Visualizing the Beatles: A Complete Graphic History of the World’s Favorite Band
By John Pring and Rob Thomas
Dey Street Books
With hundreds of biographies published over decades, there can’t possibly be a completely different way to tell the well-worn story of the Fab Four, right? Wrong. And that’s the truth with this charming, inventive, and utterly unique tome.
By using a combination of infographics, data, numbers, words, and short blurbs, Authors Pring and Thomas chart the band’s story in a visually amazing way. Not surprisingly, their actual day gigs are as graphic artists for major corporations.
With a narrative presented loosely by album release date, their illustrations give a pictorial and information bar-driven representation of everything from what Beatle carried the songwriting load on each tune, maps with Beatle-specific locations, numbers of tour dates, album cover style, and even symbols for every instrument they used (19 on the soundtrack to Help! – including a güiro).
There’s even Word Cloud illustrations that measure the most often-used examples sung on each record. Not surprisingly, “Love” “Girl,” and “Know” are among the most often-repeated.
But the most fun illustrations show the Beatles’ changing hairstyles and fashion leanings, The text is peppered with the nuts and bolts history, but also plenty of fan-nugget info. Like the classic gray collarless suits, while inspired by Pierre Cardin, were actually the work of Douglas Millings. Or among the other titles the band tossed around for Revolver included Bubble and Squeak, Abracadabra, The Beatles on Safari, and After Geography (the last one diehard fans know a play on their frenemies the Rolling Stones, who had just released their own Aftermath).
A fresh, fun, and enticing take on the Beatles history, Visualizing the Beatles makes a ‘60s band very Millennial.
Twilight of the Gods: A Journey to the End of Classic Rock
By Steven Hyden
Dey Street Books
Lately, there’s a seeming plethora-of-and-growing list of classic rockers who have recently passed away (Tom Petty, David Bowie, Gregg Allman, Walter Becker), or are getting off the road either mostly or for good (Elton John, Black Sabbath, Eric Clapton, Lynyrd Skynyrd). So this book about both the music culture that created “classic rock” and the state of its practitioners in 2018 could not be more timely.
Part memoir, part criticism, and part pondering both funny and fraught, Hyden’s insightful writing about the genre and its giants makes for compelling and freewheeling page-turning. Whether it’s explaining the difference between Classic Rock (REO Speedwagon’s Hi Infidelity) and classic rock (The Stooges’ Raw Power), its original and new fans, or just how the radio format began in the mid-‘80s with nostalgia for songs not yet even in their teen years, he offers a lot on the continued popularity of bands.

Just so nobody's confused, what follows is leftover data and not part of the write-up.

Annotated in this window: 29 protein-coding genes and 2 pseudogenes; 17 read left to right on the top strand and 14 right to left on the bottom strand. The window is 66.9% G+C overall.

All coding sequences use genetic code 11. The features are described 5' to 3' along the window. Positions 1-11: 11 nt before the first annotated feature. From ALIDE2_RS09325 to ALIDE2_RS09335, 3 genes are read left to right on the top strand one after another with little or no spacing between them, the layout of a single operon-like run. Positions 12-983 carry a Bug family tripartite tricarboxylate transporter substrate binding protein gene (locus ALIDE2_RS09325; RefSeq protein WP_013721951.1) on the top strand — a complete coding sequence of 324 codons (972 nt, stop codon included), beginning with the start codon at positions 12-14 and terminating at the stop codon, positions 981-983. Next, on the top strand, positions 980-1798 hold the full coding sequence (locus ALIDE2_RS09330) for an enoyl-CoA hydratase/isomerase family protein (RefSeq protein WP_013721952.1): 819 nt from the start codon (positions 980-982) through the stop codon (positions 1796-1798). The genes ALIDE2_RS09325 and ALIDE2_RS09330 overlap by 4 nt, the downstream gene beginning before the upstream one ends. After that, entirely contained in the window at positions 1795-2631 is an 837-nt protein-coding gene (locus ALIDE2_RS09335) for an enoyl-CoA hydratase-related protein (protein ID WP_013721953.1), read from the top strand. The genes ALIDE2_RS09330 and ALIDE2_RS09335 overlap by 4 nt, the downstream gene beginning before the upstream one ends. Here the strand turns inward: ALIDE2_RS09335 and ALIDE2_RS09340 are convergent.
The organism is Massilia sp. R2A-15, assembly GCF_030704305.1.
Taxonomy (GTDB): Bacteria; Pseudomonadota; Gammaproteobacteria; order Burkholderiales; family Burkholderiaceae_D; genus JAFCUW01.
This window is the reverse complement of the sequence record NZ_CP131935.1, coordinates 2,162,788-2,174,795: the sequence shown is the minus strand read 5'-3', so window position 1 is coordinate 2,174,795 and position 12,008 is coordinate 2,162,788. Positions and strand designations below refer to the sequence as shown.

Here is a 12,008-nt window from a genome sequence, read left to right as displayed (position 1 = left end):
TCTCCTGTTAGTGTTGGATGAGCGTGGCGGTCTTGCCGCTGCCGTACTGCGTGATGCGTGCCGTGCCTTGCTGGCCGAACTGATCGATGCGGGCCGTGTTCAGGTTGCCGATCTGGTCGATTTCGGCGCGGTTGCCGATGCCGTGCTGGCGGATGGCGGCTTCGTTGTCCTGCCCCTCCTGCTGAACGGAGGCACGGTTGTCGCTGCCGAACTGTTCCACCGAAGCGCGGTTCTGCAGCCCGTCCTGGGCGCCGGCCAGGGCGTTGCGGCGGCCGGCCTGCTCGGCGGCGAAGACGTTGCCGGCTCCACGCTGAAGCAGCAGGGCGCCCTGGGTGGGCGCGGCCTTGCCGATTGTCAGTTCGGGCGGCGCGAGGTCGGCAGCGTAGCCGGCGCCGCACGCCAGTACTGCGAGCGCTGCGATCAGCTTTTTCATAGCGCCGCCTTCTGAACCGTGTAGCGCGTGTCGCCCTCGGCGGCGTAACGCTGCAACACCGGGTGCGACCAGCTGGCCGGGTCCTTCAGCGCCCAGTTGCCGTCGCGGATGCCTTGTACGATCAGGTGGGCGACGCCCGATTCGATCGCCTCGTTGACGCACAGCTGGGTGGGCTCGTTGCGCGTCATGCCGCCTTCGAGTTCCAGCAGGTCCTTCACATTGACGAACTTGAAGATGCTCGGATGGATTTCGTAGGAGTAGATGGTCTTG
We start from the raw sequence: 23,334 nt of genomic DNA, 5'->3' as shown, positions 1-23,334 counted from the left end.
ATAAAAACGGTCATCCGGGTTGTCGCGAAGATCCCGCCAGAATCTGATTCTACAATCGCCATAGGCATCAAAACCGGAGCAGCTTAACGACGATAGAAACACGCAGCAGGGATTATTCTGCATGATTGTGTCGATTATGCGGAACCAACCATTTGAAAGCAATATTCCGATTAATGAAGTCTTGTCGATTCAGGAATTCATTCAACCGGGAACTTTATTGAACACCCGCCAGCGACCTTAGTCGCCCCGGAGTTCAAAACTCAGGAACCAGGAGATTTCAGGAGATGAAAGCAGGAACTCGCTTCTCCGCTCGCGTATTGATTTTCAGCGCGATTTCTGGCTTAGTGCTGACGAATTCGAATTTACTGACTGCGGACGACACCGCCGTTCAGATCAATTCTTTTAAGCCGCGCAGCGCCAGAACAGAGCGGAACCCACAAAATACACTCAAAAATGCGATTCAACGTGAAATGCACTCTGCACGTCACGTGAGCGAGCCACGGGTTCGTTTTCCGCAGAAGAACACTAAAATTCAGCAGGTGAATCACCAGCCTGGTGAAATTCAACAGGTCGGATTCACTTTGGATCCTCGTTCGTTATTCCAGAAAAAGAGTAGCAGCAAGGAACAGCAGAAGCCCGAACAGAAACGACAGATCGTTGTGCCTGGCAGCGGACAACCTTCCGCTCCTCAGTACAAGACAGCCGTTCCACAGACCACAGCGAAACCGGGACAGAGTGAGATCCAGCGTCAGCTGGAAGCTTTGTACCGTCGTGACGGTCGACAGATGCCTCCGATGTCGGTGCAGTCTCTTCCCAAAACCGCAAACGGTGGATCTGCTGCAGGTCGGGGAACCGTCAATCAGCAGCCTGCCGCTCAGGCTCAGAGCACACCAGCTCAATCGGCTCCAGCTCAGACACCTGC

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And many of those bands, their histories, and their music are steeped in a unique mythology. From the Led Zeppelin Mud Shark Incident to Paul Is Dead to the “Satanic” message of the Eagles’ Hotel California to Pink Floyd's acid casualty Syd Barrett and Jim Morrison's exposed penis the myths can loom larger than the music. Hyden touts them all, and his own precarious path in modern times reflecting on what that meant to him then as a teen and now as a middle-aged man.
Of course, the questions “Is Rock Dead?” and “Who’s Gonna Take Their Place” are addressed, but Hyden offers that our classic rock heroes are dinosaurs. Not for their current ages, but as dominant, powerful creatures who once ruled all others and the likes of which will never be seen or heard again.
After all, who among today’s most popular rock bands will be relevant and listened to in 2068? The Foo Fighters? The Killers? Imagine Dragons? Fucking Fall Out Boy? Not even U2 or Pearl Jam or Metallica will likely have the generations-removed relevance and staying power of a Beatles or Who or Stones or Zep or Springsteen. Reissues of their decades-old work or every guitar fart or alternate take that Jimmy Page cut in the studio can still outsell the biggest modern rock records. And especially in an era where pop and hip-hop rule and the public wants playlists and not albums.
Make no mistake, Winter is Coming for all our Classic Rock Icons. So enjoy them while they’re still here. And on whatever musical format comes, vanishes, then comes back as retro cool. I wouldn’t hold on to those old 8-tracks, though.